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The change of velocity is 75 km/hr west.

Q: A car moving east at 45 kilometer per hour turns and travels west at 30 kilometer per hour What are the magnitude and direction of the change of velocity?

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Yes. Velocity is a vector and therefore requires magnitude and direction: Magnitude: 100 kph Direction: North

No. "Velocity" includes a magnitude and a direction. If any of the two are different, then the velocities are also different.

14.634 kilometers per hour.

Distance divided by time has the dimensions of speed (magnitude of velocity). The (distance an object travels) divided by (the time it takes to travel that distance) is a definition for the object's average speed.

No. Acceleration is the change in velocity(speed) over a period time.=====================================Another contributor bristled:Sorry. Velocity and speed are not two different words for the same thing.Velocity means speed and direction, and acceleration means any change in velocity.If the speed is constant but the direction is changing ... like turning a corner or drivingon a circular track ... then velocity is changing, and there is acceleration.

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Yes. Velocity is a vector and therefore requires magnitude and direction: Magnitude: 100 kph Direction: North

Speed is a scalar quantity meaning it has only magnitude. Velocity is a vector meaning it has magnitude and direction. Whilst the satellite's speed is constant its direction is constantly changing. If its direction didn't change it would fly off in a straight line. Since its direction is changing, the velocity must be changing. And also since the velocity is changing, the satellite is also accelerating (towards the centre of the earth).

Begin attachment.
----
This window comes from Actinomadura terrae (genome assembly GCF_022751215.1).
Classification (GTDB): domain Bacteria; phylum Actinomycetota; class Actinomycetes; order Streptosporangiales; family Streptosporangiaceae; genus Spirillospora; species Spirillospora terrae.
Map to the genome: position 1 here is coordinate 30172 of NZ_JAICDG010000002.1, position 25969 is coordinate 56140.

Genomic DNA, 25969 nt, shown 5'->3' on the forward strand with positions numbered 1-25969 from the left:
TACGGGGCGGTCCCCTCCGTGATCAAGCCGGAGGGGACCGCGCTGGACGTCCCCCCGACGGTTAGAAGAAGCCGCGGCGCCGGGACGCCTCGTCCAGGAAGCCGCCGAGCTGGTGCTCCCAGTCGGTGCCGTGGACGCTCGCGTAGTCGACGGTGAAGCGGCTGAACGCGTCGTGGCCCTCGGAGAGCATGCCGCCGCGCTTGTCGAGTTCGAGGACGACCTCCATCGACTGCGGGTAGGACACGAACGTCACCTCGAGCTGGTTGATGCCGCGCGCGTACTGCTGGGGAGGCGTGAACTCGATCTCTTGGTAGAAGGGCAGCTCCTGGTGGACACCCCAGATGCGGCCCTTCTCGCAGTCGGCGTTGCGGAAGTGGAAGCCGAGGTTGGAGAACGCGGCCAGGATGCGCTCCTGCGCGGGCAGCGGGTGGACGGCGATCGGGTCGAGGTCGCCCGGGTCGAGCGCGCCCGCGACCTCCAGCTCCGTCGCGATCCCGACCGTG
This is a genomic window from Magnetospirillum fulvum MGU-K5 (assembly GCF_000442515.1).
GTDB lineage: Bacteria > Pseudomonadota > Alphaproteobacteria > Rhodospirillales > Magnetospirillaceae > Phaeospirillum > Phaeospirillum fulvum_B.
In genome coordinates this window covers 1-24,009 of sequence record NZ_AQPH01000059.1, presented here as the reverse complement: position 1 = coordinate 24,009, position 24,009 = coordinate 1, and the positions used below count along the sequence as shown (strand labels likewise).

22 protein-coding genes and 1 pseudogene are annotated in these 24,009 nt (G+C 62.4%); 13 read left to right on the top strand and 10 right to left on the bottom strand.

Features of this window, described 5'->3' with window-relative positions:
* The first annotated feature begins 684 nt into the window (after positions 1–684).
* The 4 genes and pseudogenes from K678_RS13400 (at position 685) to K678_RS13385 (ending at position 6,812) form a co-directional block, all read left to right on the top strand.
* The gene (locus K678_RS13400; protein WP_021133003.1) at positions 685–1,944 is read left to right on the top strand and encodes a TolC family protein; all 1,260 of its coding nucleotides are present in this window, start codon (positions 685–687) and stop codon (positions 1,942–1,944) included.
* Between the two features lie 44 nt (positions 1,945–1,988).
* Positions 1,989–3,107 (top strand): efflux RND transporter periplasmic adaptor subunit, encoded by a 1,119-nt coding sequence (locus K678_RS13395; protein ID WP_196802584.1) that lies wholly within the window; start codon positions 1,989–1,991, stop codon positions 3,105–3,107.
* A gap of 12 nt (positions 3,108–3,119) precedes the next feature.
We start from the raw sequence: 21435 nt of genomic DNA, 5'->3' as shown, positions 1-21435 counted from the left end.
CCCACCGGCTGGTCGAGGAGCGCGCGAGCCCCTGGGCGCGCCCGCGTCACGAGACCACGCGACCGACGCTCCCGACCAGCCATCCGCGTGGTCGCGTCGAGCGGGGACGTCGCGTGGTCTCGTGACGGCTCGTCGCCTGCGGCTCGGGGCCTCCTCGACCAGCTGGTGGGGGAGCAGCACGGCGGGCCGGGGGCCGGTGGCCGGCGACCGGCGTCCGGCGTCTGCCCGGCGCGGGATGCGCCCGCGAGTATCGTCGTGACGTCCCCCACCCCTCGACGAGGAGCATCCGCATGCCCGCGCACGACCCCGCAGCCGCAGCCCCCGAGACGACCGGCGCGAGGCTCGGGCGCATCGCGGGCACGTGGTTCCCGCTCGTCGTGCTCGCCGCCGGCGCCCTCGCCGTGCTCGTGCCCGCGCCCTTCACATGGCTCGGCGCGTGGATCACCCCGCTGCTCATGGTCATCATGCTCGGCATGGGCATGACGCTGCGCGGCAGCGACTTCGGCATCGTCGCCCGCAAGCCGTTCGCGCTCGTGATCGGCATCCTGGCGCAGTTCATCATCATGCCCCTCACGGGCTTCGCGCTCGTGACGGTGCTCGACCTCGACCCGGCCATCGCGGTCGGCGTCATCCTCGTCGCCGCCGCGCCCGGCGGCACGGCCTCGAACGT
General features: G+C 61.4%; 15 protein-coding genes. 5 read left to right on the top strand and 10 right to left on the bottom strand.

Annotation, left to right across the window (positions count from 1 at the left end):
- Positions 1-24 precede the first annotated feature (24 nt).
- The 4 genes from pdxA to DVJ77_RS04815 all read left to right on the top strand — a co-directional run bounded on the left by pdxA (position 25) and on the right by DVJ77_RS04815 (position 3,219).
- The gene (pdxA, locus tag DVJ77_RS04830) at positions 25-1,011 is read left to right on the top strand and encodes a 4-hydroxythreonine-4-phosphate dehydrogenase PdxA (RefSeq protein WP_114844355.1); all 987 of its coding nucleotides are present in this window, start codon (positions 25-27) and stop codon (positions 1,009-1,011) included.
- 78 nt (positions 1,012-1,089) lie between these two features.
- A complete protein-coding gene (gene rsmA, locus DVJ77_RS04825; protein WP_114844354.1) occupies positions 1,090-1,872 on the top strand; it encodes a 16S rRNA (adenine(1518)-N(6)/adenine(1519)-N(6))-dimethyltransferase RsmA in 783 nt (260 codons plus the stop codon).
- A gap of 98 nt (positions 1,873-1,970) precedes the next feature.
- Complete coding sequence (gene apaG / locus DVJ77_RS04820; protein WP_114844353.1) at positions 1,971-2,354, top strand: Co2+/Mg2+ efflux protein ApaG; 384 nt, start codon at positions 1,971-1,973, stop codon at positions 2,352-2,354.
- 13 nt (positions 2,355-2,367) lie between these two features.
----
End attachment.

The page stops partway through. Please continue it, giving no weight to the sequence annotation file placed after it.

The definition of velocity, or at least speed, is distance/(time at speed), in this instance 10/9 km/min. (In advanced mathematics, "velocity" is a vector quantity, with both a magnitude and a direction. In that instance, a direction would also be needed but was not stated in the problem.)

velocity

speed=distance divided by time........Hewitt describes it as how fast something moves; the distance an object travels per unit of time; the magnitude of velocity !!... and velocity is the speed of an object and its direction of motion ; a vector quantity. SO .....YES!!!!!!!!!!!

No. "Velocity" includes a magnitude and a direction. If any of the two are different, then the velocities are also different.

Velocity tells you what speed a moving object travels at and in what direction.

Yes usually and no rarely, velocity is defined as a vector, having both a direction and a magnitude (which is speed in the case of velocity). For instance 100 mph (speed) east (0o) (direction). In this form it is easy to see that the magnitude is 100 mph but mathematically to determine the magnitude of a vector you would divide the vector by its direction. 100 mph 0o / 0o = 100 mph Average speed and average velocity share the same relationship as instantaneous speed and instantaneous velocity so divide out the average direction from your average velocity to determine your average speed. If this is over a time period and you know the beginning and ending places in space your averages will simply be the difference from the starting to the ending places. So yes so long as you define speed to actually be the magnitude of the vector. However, if speed is taken without direction over time it may become something different. If an object travels along a vector with a negative magnitude its speed will not be negative but its vector magnitude will. Ex: A car travelling in reverse still has a positive speed but a compass will show it to be heading in the opposite direction of travel, a negative vector value...

=== === Since momentum is a vector and not a scalar quantity, to have the same momentum, they must have the same direction. Remember, vectors have magnitude and direction. Speed is the magnitude part of velocity. Since momentum is the product of mass (a scalar) and velocity (a vector) if two objects are moving in different directions, even if they have the same mass and speed, their momentums are different.

14.634 kilometers per hour.

The velocity of the object.

Just divide the distance by the time. To know the velocity, you would also need to know in what direction the car travels.